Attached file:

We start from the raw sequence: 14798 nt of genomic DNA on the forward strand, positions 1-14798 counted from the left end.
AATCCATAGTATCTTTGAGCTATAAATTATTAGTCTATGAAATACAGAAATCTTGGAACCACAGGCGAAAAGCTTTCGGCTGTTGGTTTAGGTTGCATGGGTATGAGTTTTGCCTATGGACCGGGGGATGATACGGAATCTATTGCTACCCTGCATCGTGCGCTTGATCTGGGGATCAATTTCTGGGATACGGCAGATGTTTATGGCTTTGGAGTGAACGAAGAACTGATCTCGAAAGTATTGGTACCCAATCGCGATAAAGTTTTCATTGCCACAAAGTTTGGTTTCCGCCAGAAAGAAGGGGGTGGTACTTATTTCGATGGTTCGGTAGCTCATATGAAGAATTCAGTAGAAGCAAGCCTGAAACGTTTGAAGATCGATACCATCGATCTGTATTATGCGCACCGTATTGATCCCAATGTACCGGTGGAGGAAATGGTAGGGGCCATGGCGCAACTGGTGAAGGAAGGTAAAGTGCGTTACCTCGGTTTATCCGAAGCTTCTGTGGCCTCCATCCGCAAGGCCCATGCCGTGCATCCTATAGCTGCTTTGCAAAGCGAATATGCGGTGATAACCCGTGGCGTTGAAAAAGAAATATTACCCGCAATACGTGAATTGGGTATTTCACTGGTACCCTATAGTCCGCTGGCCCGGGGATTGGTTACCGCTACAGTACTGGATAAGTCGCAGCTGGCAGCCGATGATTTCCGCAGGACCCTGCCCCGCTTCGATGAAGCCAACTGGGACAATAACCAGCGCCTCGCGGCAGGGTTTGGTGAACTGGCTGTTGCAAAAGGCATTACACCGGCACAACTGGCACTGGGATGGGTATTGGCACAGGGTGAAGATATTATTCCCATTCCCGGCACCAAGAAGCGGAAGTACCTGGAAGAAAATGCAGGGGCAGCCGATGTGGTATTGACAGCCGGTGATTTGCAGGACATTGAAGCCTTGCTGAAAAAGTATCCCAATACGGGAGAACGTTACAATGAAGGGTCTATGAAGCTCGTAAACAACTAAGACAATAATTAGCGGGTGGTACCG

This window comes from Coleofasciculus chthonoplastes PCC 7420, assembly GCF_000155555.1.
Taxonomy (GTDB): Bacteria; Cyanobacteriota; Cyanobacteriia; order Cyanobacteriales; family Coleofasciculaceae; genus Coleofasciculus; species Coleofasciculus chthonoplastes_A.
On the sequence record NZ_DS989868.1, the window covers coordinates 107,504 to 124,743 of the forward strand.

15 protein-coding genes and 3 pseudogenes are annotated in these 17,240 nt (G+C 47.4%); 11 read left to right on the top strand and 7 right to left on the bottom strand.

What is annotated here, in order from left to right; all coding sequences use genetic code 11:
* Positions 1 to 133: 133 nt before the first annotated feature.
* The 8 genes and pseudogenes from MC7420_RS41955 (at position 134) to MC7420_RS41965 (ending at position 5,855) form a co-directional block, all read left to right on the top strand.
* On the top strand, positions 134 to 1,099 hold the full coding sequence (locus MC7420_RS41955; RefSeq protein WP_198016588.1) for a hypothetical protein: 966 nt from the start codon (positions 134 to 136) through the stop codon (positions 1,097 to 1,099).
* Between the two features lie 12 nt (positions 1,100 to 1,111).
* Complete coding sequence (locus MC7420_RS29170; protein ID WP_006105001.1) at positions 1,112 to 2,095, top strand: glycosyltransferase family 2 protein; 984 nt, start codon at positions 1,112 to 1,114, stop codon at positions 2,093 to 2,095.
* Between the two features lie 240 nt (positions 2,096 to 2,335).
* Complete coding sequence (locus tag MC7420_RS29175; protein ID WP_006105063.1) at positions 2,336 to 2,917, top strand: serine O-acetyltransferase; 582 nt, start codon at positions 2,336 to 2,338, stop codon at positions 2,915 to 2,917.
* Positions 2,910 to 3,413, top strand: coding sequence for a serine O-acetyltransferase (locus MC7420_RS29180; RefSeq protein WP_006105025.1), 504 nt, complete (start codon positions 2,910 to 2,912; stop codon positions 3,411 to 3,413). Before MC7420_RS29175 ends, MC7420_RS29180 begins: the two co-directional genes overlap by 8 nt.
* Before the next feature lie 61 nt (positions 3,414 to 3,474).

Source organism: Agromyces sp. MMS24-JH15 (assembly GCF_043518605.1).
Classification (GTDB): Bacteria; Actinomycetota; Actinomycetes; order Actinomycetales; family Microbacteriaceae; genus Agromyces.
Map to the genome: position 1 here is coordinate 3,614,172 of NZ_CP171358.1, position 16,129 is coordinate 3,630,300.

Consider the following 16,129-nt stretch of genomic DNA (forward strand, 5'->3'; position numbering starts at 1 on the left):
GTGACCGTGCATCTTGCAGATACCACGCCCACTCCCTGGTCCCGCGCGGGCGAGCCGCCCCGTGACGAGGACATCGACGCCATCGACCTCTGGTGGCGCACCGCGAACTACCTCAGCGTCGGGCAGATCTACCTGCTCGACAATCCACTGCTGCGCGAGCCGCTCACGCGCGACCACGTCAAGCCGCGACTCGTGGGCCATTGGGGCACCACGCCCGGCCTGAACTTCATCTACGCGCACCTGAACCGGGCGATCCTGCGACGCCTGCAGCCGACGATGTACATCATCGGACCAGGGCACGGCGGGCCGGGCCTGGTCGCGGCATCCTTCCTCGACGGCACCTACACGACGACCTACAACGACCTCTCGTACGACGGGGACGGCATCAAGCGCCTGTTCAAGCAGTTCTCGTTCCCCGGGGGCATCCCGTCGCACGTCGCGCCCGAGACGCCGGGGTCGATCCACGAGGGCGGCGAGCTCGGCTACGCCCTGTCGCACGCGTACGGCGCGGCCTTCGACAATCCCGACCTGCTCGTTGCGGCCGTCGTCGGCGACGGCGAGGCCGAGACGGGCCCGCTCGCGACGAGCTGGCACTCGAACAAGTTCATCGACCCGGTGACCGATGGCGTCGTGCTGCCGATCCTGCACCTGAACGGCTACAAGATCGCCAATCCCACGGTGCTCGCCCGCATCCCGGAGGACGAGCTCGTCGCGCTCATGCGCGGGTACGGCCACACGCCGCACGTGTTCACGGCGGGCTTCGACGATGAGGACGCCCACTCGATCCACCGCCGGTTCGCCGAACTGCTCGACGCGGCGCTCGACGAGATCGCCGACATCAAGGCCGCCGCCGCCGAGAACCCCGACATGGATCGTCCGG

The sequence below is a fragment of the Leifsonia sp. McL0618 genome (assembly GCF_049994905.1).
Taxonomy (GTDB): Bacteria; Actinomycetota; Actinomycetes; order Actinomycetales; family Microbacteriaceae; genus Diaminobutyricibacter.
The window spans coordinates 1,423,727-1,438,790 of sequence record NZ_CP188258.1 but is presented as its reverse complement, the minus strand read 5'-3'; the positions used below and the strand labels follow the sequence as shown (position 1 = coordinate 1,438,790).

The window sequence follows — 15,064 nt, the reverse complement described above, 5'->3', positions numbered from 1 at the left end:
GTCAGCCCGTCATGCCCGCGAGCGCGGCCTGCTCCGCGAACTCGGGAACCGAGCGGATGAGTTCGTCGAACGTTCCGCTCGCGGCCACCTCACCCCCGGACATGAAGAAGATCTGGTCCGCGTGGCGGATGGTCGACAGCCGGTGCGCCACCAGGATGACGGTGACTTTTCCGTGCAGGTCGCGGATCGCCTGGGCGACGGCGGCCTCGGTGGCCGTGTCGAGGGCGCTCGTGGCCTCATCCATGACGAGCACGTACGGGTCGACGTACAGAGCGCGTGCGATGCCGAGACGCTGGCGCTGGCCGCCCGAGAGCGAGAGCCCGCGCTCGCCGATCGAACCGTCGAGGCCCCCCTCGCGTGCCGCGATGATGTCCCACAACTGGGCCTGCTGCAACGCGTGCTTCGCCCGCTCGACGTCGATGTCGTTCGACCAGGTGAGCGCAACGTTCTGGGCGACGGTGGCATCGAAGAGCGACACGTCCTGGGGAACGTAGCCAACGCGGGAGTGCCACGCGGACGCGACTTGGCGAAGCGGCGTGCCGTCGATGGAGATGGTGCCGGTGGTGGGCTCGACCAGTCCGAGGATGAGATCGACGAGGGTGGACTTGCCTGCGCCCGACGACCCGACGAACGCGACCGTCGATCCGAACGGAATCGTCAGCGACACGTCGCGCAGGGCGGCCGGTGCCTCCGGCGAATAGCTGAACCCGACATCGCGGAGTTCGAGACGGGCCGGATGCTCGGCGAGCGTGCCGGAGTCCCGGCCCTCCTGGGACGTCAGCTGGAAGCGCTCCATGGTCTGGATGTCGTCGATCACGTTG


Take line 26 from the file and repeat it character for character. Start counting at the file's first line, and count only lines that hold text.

GTCAGCCCGTCATGCCCGCGAGCGCGGCCTGCTCCGCGAACTCGGGAACCGAGCGGATGAGTTCGTCGAACGTTCCGCTCGCGGCCACCTCACCCCCGGACATGAAGAAGATCTGGTCCGCGTGGCGGATGGTCGACAGCCGGTGCGCCACCAGGATGACGGTGACTTTTCCGTGCAGGTCGCGGATCGCCTGGGCGACGGCGGCCTCGGTGGCCGTGTCGAGGGCGCTCGTGGCCTCATCCATGACGAGCACGTACGGGTCGACGTACAGAGCGCGTGCGATGCCGAGACGCTGGCGCTGGCCGCCCGAGAGCGAGAGCCCGCGCTCGCCGATCGAACCGTCGAGGCCCCCCTCGCGTGCCGCGATGATGTCCCACAACTGGGCCTGCTGCAACGCGTGCTTCGCCCGCTCGACGTCGATGTCGTTCGACCAGGTGAGCGCAACGTTCTGGGCGACGGTGGCATCGAAGAGCGACACGTCCTGGGGAACGTAGCCAACGCGGGAGTGCCACGCGGACGCGACTTGGCGAAGCGGCGTGCCGTCGATGGAGATGGTGCCGGTGGTGGGCTCGACCAGTCCGAGGATGAGATCGACGAGGGTGGACTTGCCTGCGCCCGACGACCCGACGAACGCGACCGTCGATCCGAACGGAATCGTCAGCGACACGTCGCGCAGGGCGGCCGGTGCCTCCGGCGAATAGCTGAACCCGACATCGCGGAGTTCGAGACGGGCCGGATGCTCGGCGAGCGTGCCGGAGTCCCGGCCCTCCTGGGACGTCAGCTGGAAGCGCTCCATGGTCTGGATGTCGTCGATCACGTTG